A total of 235 patients with chronic rhinosinusitis were enrolled in the study; 50 were smokers and 185 were nonsmokers. Preoperative SNOT-20 differences for smokers and nonsmokers were not statistically significant. At short-term follow-up after surgery, both groups had a significant reduction in SNOT-20 scores, but surprisingly, smokers had a statistically significant greater reduction than nonsmokers.
Explore This IssueDecember 2007
The investigators surmise that the significant improvement in quality of life that appears in early follow-up deteriorates over time and would not be present at longer-term follow-up; they plan to perform further analyses of this cohort to see if this will be the case.
The researchers point out that the results of this study call into question the idea that smokers are poor candidates for functional endoscopic sinus surgery (FESS), at least in the short term. The pathophysiology of smoke-induced chronic rhinosinusitis may be more amenable to FESS. Ongoing smoking, however, may lead to further damage and scarring, requiring more revision surgery in the long term.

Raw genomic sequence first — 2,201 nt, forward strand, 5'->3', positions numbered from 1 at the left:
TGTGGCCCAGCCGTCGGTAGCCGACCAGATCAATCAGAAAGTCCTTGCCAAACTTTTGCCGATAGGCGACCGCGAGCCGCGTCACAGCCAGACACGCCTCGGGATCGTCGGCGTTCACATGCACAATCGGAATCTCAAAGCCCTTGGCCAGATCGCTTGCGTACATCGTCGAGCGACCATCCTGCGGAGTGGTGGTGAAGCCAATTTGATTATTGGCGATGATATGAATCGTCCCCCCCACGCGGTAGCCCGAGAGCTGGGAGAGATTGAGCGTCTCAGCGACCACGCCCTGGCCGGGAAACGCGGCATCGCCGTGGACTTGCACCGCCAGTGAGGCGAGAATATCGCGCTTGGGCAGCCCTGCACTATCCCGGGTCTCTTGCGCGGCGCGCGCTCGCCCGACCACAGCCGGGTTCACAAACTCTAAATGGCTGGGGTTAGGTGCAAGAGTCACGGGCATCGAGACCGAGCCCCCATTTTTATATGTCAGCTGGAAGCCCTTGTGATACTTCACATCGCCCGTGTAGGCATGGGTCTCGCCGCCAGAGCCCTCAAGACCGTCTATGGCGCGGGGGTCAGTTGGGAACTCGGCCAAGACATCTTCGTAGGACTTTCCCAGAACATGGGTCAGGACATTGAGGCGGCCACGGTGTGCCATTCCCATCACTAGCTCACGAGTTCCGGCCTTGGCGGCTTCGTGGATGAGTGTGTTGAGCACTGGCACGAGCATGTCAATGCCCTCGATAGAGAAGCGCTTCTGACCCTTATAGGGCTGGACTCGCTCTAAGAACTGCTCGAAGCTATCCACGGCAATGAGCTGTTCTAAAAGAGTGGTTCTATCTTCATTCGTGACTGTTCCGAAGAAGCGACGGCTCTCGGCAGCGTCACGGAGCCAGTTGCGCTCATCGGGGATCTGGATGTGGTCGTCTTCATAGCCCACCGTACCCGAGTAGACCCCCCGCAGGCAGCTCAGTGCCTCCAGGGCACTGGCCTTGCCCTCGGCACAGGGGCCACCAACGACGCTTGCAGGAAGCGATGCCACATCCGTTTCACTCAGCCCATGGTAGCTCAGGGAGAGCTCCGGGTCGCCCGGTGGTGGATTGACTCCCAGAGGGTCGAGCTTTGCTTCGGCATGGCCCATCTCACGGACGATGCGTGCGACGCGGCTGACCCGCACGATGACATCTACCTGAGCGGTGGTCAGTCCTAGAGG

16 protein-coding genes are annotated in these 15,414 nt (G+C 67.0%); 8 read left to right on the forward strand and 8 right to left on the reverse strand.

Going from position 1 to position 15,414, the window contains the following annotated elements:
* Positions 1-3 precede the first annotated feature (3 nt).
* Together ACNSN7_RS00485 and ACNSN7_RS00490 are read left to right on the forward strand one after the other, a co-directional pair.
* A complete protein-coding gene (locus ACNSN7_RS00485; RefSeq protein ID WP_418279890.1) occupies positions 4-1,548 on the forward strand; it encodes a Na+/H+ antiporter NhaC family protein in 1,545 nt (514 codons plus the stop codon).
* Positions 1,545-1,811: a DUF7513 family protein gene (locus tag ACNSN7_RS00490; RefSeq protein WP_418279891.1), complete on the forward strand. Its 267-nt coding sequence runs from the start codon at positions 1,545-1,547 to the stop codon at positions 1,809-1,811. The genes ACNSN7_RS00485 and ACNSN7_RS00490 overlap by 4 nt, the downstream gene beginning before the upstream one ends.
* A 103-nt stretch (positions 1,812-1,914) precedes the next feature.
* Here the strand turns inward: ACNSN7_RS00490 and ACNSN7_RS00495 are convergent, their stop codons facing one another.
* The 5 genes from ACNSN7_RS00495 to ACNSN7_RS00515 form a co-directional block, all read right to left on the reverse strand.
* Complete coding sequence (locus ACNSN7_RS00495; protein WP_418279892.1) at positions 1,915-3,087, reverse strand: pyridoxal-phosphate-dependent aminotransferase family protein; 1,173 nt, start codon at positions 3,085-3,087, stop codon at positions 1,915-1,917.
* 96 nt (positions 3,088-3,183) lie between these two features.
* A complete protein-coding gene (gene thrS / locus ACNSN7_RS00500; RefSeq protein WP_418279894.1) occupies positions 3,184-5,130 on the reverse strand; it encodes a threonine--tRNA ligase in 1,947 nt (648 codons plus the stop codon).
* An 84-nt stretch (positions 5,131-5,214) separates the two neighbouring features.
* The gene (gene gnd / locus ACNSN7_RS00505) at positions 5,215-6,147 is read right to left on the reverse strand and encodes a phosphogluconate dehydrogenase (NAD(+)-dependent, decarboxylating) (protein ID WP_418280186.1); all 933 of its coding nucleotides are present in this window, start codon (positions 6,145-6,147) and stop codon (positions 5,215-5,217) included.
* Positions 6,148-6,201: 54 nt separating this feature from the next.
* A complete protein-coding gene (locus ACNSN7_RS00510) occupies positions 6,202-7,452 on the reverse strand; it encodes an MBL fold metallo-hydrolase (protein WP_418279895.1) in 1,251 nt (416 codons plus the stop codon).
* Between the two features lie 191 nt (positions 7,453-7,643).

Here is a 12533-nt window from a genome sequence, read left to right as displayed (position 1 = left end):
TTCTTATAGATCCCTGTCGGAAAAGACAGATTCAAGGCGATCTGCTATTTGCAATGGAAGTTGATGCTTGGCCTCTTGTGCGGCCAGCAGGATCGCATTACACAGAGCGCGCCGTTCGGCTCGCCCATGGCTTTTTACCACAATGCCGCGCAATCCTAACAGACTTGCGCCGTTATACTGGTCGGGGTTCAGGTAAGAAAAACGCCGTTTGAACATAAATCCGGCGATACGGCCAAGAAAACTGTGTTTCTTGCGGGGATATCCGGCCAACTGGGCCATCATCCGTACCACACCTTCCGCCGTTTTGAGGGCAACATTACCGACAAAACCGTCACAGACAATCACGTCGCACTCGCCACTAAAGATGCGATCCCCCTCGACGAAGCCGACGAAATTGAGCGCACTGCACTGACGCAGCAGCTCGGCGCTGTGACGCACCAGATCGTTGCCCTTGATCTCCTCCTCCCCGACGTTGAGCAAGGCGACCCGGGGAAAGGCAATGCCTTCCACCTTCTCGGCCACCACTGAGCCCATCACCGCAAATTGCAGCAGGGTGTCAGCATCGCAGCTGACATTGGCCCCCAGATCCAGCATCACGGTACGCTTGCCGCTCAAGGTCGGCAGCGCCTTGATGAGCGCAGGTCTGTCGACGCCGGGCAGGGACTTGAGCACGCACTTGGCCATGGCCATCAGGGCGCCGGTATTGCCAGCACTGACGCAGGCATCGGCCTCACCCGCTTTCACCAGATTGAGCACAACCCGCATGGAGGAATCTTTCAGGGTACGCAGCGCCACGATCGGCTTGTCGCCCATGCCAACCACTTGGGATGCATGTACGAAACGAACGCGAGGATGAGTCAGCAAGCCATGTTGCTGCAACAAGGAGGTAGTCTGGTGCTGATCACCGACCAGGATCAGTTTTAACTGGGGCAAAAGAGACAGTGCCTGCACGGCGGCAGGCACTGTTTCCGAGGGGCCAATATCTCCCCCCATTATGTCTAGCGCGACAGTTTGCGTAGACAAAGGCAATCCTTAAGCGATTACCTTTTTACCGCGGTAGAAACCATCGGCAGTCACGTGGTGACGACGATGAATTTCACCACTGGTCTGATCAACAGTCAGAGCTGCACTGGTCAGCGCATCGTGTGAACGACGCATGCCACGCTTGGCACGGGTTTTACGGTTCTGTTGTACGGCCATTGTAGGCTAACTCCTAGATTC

- Setzen M, Cohen MA, Perlman PW, et al. The association between laryngopharyngeal sensory deficits, pharyngeal motor function, and the prevalence of aspiration with thin liquids. Otolaryngol Head Neck Surg 2003;128(1):99–102.
- Rees CJ. Flexible endoscopic evaluation of swallowing with sensory testing. Curr Opin Otolaryngol Head Neck Surg 2006;14(6):425–30.
- Link DT, Willging JP, Miller CK, et al. Pediatric laryngopharyngeal sensory testing during flexible endoscopic evaluation of swallowing. Ann Otol Rhinol Laryngol 2000;109(10 Pt. 1): 99–905.
- Aviv JE. Prospective, randomized outcome study of endoscopy versus modified barium swallow in patients with dysphagia. Laryngoscope 2000 Apr; 110(4): 563–74.
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